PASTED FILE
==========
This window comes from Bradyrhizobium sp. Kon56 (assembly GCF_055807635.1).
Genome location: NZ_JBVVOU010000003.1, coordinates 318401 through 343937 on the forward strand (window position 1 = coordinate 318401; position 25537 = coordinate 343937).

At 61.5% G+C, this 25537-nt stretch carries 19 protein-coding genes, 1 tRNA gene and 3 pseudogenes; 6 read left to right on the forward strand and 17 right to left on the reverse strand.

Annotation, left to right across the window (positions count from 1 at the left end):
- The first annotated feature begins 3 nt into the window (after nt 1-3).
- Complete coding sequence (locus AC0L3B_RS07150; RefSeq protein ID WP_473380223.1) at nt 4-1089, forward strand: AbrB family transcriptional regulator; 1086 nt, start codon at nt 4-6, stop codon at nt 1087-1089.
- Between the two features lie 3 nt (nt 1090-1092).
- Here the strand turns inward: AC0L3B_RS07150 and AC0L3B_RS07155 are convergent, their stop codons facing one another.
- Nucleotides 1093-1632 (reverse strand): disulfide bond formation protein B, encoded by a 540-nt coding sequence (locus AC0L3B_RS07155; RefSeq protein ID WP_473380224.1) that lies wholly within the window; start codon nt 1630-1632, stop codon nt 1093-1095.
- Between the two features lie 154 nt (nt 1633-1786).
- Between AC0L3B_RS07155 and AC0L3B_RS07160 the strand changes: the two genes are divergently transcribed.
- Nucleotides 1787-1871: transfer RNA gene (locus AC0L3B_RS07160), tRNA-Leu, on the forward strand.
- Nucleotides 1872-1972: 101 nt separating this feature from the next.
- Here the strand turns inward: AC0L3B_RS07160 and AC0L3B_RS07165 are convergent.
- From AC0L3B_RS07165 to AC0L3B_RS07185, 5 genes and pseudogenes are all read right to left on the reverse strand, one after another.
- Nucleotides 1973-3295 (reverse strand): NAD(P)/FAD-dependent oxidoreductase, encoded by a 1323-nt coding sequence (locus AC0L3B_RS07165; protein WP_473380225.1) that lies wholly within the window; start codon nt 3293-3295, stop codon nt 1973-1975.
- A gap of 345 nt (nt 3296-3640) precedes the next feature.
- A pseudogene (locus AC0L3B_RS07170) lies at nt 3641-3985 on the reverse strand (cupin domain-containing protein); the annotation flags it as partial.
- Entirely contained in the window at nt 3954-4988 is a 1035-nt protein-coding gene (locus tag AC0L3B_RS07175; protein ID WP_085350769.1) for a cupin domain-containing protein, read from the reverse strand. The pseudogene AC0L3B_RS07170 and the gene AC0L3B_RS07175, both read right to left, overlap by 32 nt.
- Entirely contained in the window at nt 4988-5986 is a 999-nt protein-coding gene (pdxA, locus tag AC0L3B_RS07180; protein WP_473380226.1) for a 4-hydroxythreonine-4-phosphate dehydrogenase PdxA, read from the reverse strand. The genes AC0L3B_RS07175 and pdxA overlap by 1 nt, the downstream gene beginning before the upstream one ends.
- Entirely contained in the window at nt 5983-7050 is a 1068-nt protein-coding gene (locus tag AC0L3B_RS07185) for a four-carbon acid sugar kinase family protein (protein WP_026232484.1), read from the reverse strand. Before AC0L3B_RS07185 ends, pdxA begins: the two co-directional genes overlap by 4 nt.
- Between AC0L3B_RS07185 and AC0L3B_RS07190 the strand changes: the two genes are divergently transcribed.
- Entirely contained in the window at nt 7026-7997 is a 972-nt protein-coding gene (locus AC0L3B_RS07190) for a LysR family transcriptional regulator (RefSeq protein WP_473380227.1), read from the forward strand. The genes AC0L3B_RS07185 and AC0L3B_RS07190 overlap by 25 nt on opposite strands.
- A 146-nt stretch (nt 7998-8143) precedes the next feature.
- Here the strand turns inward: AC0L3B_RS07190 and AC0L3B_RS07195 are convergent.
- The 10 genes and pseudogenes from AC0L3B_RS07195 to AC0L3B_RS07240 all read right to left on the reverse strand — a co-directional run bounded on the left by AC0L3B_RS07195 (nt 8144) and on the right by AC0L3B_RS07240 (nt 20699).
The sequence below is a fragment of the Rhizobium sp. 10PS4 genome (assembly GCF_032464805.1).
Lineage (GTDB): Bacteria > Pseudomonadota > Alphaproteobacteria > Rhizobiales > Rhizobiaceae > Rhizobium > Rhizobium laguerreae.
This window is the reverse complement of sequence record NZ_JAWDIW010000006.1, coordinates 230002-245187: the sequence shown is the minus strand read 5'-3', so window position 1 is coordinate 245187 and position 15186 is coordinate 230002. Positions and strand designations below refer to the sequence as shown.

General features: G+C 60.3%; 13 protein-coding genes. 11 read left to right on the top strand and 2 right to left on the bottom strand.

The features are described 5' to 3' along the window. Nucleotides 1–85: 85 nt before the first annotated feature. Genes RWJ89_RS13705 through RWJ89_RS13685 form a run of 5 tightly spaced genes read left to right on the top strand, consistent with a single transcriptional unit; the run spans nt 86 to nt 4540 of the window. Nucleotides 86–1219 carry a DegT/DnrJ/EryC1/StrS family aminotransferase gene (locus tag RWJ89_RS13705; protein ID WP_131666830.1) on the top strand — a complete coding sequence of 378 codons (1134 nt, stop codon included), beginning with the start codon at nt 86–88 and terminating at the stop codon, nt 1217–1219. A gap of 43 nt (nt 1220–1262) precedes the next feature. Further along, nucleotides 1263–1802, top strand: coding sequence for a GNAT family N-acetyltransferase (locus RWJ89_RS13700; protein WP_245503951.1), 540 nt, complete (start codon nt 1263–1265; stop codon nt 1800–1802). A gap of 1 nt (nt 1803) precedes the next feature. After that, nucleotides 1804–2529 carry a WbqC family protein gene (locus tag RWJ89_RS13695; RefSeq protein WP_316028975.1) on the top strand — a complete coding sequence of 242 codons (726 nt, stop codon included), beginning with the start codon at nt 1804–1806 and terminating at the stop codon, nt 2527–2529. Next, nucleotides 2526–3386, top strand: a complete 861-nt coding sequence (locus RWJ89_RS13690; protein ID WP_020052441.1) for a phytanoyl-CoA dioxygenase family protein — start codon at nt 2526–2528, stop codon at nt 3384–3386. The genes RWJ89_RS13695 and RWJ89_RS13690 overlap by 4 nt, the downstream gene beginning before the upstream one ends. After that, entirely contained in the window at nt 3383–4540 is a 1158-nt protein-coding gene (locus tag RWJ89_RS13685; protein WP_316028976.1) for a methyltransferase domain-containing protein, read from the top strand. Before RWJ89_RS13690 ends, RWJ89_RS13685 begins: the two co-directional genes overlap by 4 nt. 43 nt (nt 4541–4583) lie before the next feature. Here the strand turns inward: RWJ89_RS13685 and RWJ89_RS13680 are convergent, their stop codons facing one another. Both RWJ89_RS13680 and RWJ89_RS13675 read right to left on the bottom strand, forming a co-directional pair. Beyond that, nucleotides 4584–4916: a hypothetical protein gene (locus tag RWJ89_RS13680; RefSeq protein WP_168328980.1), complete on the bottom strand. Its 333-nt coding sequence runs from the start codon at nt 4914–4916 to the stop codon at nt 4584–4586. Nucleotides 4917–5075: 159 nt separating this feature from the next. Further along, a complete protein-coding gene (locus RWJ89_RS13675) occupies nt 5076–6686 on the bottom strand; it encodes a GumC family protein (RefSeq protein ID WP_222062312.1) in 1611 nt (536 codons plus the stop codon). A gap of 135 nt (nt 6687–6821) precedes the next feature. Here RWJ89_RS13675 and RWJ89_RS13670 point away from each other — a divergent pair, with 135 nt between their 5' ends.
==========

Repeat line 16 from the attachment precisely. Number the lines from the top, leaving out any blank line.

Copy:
- Nucleotides 1973-3295 (reverse strand): NAD(P)/FAD-dependent oxidoreductase, encoded by a 1323-nt coding sequence (locus AC0L3B_RS07165; protein WP_473380225.1) that lies wholly within the window; start codon nt 3293-3295, stop codon nt 1973-1975.